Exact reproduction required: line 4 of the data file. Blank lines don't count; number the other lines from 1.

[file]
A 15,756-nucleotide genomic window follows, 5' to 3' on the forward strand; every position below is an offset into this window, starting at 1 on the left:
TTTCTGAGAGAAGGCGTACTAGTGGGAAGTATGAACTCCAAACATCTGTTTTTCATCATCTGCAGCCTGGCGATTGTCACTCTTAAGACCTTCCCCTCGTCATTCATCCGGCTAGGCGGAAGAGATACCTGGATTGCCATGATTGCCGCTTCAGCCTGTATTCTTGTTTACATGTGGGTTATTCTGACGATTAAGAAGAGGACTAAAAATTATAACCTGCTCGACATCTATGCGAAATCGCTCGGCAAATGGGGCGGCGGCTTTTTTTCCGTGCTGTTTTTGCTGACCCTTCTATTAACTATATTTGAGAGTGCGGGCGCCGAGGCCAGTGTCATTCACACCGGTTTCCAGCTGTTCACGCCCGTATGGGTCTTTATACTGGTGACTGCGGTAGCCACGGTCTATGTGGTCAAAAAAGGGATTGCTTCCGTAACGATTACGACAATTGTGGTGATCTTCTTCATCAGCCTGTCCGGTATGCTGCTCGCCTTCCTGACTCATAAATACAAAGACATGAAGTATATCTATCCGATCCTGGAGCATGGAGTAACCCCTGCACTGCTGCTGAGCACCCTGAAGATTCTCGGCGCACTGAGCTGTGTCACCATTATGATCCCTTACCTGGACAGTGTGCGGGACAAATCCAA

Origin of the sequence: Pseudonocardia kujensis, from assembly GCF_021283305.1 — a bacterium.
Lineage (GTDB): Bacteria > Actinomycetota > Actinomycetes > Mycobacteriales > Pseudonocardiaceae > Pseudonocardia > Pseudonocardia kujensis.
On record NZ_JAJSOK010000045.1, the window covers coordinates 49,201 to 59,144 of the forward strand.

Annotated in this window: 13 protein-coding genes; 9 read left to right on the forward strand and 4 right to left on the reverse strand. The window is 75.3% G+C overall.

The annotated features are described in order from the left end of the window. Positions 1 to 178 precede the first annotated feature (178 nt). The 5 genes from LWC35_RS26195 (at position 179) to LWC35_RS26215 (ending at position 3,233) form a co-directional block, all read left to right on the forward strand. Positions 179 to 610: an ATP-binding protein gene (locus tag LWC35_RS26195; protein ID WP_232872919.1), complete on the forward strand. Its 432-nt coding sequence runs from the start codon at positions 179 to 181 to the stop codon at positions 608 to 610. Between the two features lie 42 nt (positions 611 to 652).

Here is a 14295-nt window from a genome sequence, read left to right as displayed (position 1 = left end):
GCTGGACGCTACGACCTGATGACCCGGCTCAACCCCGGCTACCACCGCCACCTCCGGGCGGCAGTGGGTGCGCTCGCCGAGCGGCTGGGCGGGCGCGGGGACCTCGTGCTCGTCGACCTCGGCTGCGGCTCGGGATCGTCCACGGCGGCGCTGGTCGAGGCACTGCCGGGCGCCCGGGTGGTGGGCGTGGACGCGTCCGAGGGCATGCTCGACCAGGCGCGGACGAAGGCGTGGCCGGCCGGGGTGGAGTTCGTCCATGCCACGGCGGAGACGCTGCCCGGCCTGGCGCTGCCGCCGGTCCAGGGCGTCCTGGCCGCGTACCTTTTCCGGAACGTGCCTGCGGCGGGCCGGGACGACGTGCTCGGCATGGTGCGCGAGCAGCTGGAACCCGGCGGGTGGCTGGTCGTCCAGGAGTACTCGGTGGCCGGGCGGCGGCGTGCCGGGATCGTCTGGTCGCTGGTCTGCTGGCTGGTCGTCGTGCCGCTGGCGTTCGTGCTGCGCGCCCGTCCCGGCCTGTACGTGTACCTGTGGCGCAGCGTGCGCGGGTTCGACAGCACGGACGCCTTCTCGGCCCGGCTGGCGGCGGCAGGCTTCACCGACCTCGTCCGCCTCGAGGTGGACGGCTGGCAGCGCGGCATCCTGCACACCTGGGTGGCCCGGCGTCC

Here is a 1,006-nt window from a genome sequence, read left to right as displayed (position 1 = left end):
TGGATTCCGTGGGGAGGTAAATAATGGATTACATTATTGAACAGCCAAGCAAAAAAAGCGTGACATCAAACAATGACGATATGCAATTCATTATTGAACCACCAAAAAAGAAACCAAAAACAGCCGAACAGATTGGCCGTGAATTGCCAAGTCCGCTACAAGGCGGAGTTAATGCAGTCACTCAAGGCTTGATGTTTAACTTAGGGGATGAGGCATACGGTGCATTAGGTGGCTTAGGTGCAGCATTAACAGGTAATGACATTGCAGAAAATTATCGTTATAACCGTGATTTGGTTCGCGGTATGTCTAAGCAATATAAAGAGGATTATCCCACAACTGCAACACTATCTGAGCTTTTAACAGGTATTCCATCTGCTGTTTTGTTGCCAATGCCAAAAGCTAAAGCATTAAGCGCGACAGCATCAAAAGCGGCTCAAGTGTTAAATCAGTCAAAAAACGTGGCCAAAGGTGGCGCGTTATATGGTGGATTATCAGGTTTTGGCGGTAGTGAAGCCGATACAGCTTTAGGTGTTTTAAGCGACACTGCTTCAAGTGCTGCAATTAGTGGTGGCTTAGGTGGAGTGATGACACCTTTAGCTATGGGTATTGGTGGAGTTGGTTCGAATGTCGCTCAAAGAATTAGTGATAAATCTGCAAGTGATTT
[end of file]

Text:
Lineage (GTDB): Bacteria > Actinomycetota > Actinomycetes > Mycobacteriales > Pseudonocardiaceae > Pseudonocardia > Pseudonocardia kujensis.